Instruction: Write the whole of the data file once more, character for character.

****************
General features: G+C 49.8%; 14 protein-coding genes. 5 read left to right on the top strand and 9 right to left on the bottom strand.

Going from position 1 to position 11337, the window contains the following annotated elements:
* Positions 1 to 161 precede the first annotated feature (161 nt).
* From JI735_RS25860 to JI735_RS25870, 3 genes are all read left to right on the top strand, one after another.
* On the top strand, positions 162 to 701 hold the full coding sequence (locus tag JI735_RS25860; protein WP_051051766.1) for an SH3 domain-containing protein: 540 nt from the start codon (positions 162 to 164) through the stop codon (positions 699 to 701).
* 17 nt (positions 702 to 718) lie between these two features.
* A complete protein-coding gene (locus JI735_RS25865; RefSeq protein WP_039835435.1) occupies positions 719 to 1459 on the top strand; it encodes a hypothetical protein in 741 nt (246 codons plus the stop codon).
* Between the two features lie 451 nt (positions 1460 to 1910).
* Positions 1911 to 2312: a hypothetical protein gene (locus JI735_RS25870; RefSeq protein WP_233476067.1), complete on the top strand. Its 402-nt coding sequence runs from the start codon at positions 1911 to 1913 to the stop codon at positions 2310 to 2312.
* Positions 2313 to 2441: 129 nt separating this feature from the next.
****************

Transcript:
General features: G+C 49.8%; 14 protein-coding genes. 5 read left to right on the top strand and 9 right to left on the bottom strand.

Going from position 1 to position 11337, the window contains the following annotated elements:
* Positions 1 to 161 precede the first annotated feature (161 nt).
* From JI735_RS25860 to JI735_RS25870, 3 genes are all read left to right on the top strand, one after another.
* On the top strand, positions 162 to 701 hold the full coding sequence (locus tag JI735_RS25860; protein WP_051051766.1) for an SH3 domain-containing protein: 540 nt from the start codon (positions 162 to 164) through the stop codon (positions 699 to 701).
* 17 nt (positions 702 to 718) lie between these two features.
* A complete protein-coding gene (locus JI735_RS25865; RefSeq protein WP_039835435.1) occupies positions 719 to 1459 on the top strand; it encodes a hypothetical protein in 741 nt (246 codons plus the stop codon).
* Between the two features lie 451 nt (positions 1460 to 1910).
* Positions 1911 to 2312: a hypothetical protein gene (locus JI735_RS25870; RefSeq protein WP_233476067.1), complete on the top strand. Its 402-nt coding sequence runs from the start codon at positions 1911 to 1913 to the stop codon at positions 2310 to 2312.
* Positions 2313 to 2441: 129 nt separating this feature from the next.